- Lolita by Vladimir Nabokov


Growing pains.


It's such a depressing word. From the way the long o curls into a lingering l and suddenly halts into a harsh, concrete d, the tangibility of its gloom is undeniable. Sure, age is just a number, with age comes wisdom, age is just a state of mind -- but nonetheless, it is a reality we all deal with albeit in different ways. And maybe I'm just not at that point where I'm ready to embrace being an adult yet.

Lately, I've been sleeping with thoughts of growing old on my mind, wondering how far (or how little) I've gone from the innocent little girl that I was. I'm not usually bothered by my age, and in fact I hardly ever think about it, unless the -Ber months start knocking and I'm forced to count down the days before my birthday. (That's just how my mind is wired when it comes to that day.) But for some reason, it's as if these thoughts have been finding their way inside my mind, disrupting me in my silence and resonating even in the noise.

Have I really been growing up, or just growing old?

We'd all like to believe that as our days become years and years become history, we get better at dealing with the situations life throws at us, especially at this time in our lives where we're no longer kids and we're practically adults. We laugh at petty high school cat fights, and snicker at unnecessary crush drama. We shake our heads in disbelief over our angsty, emo pre-pubescent tween phase and deem our ignorance tragic. We're smarter and better than that. Why? We're eighteen! We're in college! We're old! We know what we're doing! We're free! We're mature! We know better!

I guess it's ironic how it's also these statements that we use as excuses for all the other times we stop being smart and just start acting like the complete opposite of what we think we are: kids. I'm eighteen, I'm old. I know what I'm doing. And yet, we don't.

Every once in a while, the mistakes of my past come flashing right before me as if purposely saying how stupid I am for thinking I did what I thought was right. Just when I start believing that I'm getting better at handling myself in situations, the past comes knocking and makes me feel otherwise. And, adding insult to the injury, they come just when things are perfectly okay. It's unfair -- it's in the past and it shouldn't have a place in the present, much less the future. And yet it will find a way to haunt you and follow you. It's unfair -- because during that time, you just thought it was the right thing to do. But it is only later that you will realize it wasn't. It's unfair -- because just when you think you're doing fine, everything shatters to pieces.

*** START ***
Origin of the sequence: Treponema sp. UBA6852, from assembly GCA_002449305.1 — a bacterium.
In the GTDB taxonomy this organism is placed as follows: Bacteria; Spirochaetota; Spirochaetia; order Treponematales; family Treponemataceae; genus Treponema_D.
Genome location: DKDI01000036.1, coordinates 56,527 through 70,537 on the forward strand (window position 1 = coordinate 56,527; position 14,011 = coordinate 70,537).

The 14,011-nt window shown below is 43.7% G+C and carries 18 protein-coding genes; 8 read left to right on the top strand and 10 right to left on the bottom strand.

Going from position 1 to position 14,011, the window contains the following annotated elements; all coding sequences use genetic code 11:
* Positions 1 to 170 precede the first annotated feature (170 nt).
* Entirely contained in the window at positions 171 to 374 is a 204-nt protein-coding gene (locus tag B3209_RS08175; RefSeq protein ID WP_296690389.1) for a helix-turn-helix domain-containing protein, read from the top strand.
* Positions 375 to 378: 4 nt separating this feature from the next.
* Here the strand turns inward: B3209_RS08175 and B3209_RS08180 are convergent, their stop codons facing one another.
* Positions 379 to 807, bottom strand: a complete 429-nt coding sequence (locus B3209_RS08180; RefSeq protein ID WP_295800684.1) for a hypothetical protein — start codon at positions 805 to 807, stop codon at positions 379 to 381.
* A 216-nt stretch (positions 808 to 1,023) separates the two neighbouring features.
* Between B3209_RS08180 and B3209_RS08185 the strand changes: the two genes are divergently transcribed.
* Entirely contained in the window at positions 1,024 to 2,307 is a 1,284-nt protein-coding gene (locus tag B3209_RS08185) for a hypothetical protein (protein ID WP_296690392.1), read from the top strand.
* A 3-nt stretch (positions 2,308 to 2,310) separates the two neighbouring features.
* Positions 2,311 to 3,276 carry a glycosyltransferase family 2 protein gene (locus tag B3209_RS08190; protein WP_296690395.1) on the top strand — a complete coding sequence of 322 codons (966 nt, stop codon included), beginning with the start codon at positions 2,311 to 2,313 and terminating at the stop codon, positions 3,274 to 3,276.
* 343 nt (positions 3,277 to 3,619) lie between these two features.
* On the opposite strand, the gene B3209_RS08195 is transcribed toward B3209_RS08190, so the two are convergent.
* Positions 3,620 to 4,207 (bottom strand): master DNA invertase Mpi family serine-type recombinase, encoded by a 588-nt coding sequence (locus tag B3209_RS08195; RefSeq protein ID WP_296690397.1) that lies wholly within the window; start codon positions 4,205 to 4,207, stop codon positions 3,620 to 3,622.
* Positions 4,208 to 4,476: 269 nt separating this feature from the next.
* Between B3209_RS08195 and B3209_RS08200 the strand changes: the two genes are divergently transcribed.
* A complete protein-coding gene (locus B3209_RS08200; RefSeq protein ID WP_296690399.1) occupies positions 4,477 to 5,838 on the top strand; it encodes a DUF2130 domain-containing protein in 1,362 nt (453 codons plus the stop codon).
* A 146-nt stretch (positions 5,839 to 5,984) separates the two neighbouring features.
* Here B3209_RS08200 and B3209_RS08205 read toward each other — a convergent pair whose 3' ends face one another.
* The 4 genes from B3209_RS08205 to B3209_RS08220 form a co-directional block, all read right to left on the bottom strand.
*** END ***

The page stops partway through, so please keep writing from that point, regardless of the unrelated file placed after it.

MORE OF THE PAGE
It's during these times when I can't help but wonder: Have I really been making the right decisions? Am I really capable of judging what should and shouldn't be done? How do I really know which is the grown-up thing to do?

Sometimes, I still wish I was still a kid, when all the stupid mistakes I did are excusable by innocence, and all the things I said are caused by my ignorance. I still want to have the liberty of acting immature just because I don't know any better. It's overwhelming still that right now, there is just no one else to blame for all the mistakes I've done but myself.

Maybe the only grown-up thing to do is suck it up and learn from it. Deal with it by yourself. But then again, I think the better thing to do to go get a tub of ice cream, watch Toy Story, and get a hug from someone again and again until it feels better ;)

P.S. My Enemy aka best friend Hope Velasco just started her own blog! Hmm. Grown-ups should have better avenues of expressing themselves other than FB statuses, and blogs provide just that. Haha! I love you, Enemy!


Papa's girl.

There are so many things I have said and will continue to say about Papa because he's just too awesome, really. But last year's Father's Day blog entry may be hard to top, and besides I know deep inside he squirms when people adulate him, most especially me.

So in the very rare occasion that he does come across this, let me keep it short and sweet:

Happy Father's Day, Papa! :) You'll always be the number one man in my life, and I'll always be your number one girl.

Oops, no wait, number two. Hey, Ma. :)